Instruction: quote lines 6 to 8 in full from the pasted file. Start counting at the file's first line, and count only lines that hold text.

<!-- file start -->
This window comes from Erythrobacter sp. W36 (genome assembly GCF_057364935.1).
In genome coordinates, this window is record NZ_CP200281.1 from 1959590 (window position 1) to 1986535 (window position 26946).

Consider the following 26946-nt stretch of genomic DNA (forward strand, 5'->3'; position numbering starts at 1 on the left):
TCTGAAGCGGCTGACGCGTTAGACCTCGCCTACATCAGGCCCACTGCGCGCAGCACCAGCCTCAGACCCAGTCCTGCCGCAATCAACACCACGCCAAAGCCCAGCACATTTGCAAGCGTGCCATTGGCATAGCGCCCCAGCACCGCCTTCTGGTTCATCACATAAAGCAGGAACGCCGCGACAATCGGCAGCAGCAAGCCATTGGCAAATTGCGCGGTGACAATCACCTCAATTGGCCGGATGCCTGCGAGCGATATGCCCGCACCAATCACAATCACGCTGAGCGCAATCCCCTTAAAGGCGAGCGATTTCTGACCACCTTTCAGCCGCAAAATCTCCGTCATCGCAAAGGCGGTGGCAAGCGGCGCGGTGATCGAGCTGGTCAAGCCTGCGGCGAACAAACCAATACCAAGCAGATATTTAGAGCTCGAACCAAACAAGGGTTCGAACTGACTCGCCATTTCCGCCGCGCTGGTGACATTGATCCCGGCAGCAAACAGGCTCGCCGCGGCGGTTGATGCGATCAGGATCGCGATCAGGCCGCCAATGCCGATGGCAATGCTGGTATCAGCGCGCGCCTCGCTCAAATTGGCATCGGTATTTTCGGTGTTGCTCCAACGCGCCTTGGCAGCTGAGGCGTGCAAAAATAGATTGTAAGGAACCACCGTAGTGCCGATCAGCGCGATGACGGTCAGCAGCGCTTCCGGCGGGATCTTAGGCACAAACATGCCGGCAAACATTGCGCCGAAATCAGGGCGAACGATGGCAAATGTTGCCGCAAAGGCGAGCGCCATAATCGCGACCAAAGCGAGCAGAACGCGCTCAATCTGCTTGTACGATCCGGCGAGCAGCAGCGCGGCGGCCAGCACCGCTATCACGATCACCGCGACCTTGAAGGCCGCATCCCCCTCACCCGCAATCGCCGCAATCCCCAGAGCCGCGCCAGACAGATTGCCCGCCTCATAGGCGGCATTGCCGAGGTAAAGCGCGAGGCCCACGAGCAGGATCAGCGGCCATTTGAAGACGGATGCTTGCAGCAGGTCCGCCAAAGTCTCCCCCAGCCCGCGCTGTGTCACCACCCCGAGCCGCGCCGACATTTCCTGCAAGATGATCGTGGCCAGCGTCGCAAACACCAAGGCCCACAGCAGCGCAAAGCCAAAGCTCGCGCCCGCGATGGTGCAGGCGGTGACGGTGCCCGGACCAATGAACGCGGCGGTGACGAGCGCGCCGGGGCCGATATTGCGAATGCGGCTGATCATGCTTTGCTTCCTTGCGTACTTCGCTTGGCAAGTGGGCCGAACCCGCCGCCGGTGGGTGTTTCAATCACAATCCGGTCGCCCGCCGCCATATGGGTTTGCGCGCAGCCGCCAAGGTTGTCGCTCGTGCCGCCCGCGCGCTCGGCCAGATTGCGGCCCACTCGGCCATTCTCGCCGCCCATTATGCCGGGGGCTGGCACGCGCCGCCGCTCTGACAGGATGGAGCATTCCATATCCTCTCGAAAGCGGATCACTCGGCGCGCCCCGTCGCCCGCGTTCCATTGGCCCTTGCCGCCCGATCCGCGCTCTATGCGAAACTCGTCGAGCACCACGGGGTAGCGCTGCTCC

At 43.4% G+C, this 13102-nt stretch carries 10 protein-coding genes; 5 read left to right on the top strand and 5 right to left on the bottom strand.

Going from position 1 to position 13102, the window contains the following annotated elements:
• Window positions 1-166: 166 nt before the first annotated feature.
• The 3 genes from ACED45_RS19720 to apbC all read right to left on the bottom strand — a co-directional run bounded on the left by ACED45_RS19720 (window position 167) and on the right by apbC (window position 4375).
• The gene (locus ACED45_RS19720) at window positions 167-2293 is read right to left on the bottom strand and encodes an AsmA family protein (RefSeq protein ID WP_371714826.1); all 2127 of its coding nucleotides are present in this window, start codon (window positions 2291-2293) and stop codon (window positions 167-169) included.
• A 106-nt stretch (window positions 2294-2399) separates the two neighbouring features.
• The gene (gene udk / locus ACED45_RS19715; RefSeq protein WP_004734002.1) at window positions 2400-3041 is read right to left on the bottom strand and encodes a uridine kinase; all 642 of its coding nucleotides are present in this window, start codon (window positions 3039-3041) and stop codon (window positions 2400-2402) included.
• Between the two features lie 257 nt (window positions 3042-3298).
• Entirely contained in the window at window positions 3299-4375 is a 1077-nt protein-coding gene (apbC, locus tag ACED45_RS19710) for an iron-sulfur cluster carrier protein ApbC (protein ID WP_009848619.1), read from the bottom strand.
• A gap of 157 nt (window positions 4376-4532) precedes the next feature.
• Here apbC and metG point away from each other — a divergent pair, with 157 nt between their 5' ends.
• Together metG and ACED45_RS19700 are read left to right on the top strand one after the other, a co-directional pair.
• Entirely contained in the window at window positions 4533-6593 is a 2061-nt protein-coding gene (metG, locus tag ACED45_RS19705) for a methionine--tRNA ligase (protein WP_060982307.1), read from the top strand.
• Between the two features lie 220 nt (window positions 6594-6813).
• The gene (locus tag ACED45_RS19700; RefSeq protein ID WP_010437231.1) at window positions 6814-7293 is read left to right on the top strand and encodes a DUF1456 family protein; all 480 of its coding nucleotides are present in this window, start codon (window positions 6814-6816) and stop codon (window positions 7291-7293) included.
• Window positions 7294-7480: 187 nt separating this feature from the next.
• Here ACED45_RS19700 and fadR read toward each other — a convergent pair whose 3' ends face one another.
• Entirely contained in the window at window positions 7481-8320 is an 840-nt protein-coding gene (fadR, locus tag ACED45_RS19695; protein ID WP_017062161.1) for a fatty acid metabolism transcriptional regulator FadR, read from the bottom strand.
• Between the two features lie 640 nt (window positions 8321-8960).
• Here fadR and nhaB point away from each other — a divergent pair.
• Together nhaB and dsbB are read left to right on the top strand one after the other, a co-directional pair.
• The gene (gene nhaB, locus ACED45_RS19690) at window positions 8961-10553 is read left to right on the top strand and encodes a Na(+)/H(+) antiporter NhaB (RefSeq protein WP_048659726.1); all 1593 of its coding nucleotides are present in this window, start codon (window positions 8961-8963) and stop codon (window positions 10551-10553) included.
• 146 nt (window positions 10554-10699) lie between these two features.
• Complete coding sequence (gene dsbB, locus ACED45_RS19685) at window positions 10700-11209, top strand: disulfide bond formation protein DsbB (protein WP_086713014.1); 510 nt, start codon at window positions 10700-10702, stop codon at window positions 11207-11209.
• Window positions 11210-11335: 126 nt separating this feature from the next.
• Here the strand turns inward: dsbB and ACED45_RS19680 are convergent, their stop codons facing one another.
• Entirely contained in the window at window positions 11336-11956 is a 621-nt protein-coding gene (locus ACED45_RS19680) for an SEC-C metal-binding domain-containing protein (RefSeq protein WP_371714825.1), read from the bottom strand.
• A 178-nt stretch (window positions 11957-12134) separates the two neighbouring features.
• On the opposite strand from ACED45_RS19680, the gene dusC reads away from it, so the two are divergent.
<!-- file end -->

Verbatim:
Going from position 1 to position 13102, the window contains the following annotated elements:
• Window positions 1-166: 166 nt before the first annotated feature.
• The 3 genes from ACED45_RS19720 to apbC all read right to left on the bottom strand — a co-directional run bounded on the left by ACED45_RS19720 (window position 167) and on the right by apbC (window position 4375).